Wellcome Trust-DFID, Cape Verde

Wellcome Trust-DFID, Cape Verde

In collaboration with the University of Cambridge, Africa’s Voices will conduct research into the socio-cultural factors related to the prevention of the Zika virus in Lusophone African countries, with funding from The Wellcome Trust and the UK Department of International Development (DFID). In parallel, we will be evaluating our interactive radio approach – which is a communication intervention in itself, as well as a data gathering channel – for rapid deployment in epidemics and health crises.

In the wake of the 2014-2015 Ebola crisis in West Africa, the challenges of public health communications and data collection during emergencies have been laid bare. Top-down public health messaging is rarely – if ever – effective on its own at changing practices of at-risk populations. Instead, messaging needs to be inclusive, rooted in community beliefs and attitudes and aligned with everyday lives of the target audiences. Furthermore, public health data must be collected, analysed and used to inform policy.

The most recent outbreak of the Zika virus was detected in French Polynesia in 2013, Brazil and the Americas in 2015, and Cape Verde and Guinea Bissau in 2016. Consequently, the Zika virus was declared a public health emergency of international concern in February 2016, and then a significant enduring public health challenge in November 2016. In this context, there is a crucial need to better understand the role of media-based community projects in improving public health outcomes. Interactive and local language radio forums can be used to disseminate vital information, collect valuable data, and open two-way channels of communication between citizens at risk and public health specialists.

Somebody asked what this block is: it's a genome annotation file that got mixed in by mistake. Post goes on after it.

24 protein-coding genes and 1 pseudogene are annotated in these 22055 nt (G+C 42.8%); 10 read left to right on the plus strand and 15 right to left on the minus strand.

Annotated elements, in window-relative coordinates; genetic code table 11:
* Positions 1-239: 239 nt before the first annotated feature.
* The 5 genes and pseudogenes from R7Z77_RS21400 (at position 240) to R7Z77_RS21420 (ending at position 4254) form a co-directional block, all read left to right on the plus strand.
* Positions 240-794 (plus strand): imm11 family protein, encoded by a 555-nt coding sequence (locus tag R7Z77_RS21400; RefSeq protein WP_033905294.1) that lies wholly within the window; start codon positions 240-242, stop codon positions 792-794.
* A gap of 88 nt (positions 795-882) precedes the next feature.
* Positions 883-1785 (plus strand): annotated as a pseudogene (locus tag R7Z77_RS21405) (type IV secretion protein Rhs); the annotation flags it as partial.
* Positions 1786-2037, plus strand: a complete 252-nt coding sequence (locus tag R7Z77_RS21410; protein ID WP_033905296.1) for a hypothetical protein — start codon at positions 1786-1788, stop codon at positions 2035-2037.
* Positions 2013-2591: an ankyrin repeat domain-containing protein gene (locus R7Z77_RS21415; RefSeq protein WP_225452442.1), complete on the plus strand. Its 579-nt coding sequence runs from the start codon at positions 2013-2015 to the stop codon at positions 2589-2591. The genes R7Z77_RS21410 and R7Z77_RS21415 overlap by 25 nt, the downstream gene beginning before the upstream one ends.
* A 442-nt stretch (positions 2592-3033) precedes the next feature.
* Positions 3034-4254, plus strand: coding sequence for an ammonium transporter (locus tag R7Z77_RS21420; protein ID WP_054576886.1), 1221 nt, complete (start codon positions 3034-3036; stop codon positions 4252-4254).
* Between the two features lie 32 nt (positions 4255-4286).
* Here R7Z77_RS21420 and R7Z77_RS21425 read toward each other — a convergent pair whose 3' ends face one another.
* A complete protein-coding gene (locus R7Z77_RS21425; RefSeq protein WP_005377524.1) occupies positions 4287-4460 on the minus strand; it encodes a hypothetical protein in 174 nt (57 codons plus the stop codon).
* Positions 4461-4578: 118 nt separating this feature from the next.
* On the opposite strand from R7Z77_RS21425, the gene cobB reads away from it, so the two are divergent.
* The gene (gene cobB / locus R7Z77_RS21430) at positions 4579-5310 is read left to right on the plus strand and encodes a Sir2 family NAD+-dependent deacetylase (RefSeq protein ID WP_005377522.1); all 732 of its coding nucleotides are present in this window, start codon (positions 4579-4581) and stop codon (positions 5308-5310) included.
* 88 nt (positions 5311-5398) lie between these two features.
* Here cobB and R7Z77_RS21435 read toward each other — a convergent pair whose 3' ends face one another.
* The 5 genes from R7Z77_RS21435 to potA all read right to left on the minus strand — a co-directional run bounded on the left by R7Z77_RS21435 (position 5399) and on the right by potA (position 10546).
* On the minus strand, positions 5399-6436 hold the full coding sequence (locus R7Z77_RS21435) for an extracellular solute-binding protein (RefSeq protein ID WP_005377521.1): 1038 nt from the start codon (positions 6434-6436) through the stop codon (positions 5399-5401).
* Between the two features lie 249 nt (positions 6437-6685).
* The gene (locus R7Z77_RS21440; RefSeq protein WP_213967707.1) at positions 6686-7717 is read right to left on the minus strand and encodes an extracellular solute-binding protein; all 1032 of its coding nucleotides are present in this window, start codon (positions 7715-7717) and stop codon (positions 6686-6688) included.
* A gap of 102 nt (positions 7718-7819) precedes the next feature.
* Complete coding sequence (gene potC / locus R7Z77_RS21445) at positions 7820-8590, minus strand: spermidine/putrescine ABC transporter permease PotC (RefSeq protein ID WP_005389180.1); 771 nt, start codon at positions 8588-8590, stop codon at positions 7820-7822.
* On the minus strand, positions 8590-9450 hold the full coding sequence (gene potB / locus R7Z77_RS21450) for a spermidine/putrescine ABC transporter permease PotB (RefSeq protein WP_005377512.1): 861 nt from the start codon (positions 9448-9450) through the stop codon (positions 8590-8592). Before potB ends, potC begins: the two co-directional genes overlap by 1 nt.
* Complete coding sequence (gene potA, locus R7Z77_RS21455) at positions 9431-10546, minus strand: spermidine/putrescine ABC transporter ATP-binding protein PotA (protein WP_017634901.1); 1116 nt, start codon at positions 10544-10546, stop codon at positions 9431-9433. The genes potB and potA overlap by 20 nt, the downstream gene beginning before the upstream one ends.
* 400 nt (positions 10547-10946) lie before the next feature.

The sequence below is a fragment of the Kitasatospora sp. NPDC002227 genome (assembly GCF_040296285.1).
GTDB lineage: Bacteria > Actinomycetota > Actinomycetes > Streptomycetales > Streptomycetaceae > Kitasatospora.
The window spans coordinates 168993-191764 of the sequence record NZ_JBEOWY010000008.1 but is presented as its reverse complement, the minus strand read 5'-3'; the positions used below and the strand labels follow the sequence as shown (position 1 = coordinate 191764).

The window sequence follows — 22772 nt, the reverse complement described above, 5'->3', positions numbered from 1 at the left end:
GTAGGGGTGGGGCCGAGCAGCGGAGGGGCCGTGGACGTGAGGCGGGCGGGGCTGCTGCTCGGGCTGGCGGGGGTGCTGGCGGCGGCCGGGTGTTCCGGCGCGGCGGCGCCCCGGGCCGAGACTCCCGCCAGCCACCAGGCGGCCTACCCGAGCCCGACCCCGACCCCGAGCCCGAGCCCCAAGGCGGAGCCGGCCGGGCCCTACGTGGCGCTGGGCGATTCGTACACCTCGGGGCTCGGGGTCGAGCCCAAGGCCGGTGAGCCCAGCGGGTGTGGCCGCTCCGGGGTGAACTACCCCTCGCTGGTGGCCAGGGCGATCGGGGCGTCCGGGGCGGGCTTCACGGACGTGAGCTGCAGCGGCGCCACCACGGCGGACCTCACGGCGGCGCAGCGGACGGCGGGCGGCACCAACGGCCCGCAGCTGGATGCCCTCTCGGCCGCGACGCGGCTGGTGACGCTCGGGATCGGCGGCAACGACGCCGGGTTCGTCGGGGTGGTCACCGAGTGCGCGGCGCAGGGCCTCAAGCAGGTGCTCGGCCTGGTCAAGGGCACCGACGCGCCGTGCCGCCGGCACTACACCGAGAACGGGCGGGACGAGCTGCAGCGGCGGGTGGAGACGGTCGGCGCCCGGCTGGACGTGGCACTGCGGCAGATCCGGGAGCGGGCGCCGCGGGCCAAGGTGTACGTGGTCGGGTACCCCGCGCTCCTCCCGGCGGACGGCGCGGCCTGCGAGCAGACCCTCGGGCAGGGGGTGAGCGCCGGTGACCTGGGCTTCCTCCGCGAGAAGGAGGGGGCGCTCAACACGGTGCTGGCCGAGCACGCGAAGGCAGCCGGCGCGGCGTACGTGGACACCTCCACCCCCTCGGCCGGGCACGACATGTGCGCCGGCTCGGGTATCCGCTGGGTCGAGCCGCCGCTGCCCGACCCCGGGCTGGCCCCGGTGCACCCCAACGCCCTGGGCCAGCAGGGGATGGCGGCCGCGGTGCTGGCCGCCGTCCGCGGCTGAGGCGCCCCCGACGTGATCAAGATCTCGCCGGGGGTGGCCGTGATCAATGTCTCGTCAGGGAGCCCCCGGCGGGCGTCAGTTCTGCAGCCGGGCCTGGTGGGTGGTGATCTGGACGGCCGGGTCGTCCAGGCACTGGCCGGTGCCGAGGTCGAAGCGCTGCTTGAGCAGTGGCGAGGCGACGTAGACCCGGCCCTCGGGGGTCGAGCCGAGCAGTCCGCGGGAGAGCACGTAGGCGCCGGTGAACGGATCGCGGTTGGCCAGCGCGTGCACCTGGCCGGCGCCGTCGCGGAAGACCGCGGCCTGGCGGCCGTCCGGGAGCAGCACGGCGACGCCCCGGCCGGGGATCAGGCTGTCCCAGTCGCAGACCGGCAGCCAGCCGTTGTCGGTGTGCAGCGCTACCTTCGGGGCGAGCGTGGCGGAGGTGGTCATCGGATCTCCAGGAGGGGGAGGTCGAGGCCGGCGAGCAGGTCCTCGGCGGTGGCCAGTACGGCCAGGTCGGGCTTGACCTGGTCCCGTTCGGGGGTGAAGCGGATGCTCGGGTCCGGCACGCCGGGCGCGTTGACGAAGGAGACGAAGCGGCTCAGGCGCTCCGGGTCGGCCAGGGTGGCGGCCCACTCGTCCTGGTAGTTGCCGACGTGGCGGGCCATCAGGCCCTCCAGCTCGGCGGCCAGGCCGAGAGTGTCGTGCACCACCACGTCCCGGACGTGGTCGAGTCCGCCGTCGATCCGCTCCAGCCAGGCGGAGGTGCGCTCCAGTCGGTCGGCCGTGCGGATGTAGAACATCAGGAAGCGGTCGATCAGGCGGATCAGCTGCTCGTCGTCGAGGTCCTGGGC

The Island of Fargo, Cape Verde, where there have been many cases of Zika. As of 8 May 2016, there have been 7557 suspected cases of Zika in Cape Verde.

As of May 2016, there have been over 7,500 cases of Zika in Cape Verde, most predominently on the islands of Santiago (~5000), Fogo (~1300), and Maio (~500). Photo: Sunset from the Island of Fogo, Cape Verde, Caroline Granycome.

In partnership with Cambridge’s Centre of Governance and Human Rights (CGHR), we aim to deploy and concurrently evaluate the value added of integrating ‘real-time’ data with health communication interventions (and subsequent monitoring of efficacy) for future epidemics in African country contexts. With a focus on evaluation, we will conduct a ‘live’ deployment of an interactive radio, SMS, instant messaging and social media project in Cape Verde where there was a Zika outbreak in 2015, and scale it up to Mozambique — a more challenging African context due to population disbursement, rural character, and its diverse socio-linguistically landscape.

Planning for the project is underway, with a preparatory trip to Cape Verde successfully completed in November 2016. The project will run for the duration of 2017.

Research Questions

  1. What is the reach, reliability and scalability of a method that uses local language radio and messaging (SMS/Instant Messaging/social media) as a two-way communications platform for rapid citizen-generated data concerning socio-cultural beliefs of at risk populations in the contexts of epidemics and health crises?
  2. What are the method’s particular affordances and limitations compared to conventional methods (i.e. survey data, such as KAP; long-term ethnographic research)?

Top image: Municipal market, São Filipe, Cape Verde, by David Trainer